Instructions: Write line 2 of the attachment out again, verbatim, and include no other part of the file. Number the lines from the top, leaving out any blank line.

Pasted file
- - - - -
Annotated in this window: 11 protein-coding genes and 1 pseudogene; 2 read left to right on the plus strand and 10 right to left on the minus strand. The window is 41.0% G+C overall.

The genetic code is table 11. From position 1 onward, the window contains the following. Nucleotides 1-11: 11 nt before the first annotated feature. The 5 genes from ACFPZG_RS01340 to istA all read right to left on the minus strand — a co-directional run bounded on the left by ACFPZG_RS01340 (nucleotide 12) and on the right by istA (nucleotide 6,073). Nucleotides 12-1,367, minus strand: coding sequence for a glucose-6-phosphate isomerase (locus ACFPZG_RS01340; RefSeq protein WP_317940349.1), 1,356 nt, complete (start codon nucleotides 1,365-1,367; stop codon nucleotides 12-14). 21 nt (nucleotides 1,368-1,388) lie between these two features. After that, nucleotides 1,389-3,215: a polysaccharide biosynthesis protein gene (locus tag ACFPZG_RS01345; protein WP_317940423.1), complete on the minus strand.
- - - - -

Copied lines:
The genetic code is table 11. From position 1 onward, the window contains the following. Nucleotides 1-11: 11 nt before the first annotated feature. The 5 genes from ACFPZG_RS01340 to istA all read right to left on the minus strand — a co-directional run bounded on the left by ACFPZG_RS01340 (nucleotide 12) and on the right by istA (nucleotide 6,073). Nucleotides 12-1,367, minus strand: coding sequence for a glucose-6-phosphate isomerase (locus ACFPZG_RS01340; RefSeq protein WP_317940349.1), 1,356 nt, complete (start codon nucleotides 1,365-1,367; stop codon nucleotides 12-14). 21 nt (nucleotides 1,368-1,388) lie between these two features. After that, nucleotides 1,389-3,215: a polysaccharide biosynthesis protein gene (locus tag ACFPZG_RS01345; protein WP_317940423.1), complete on the minus strand.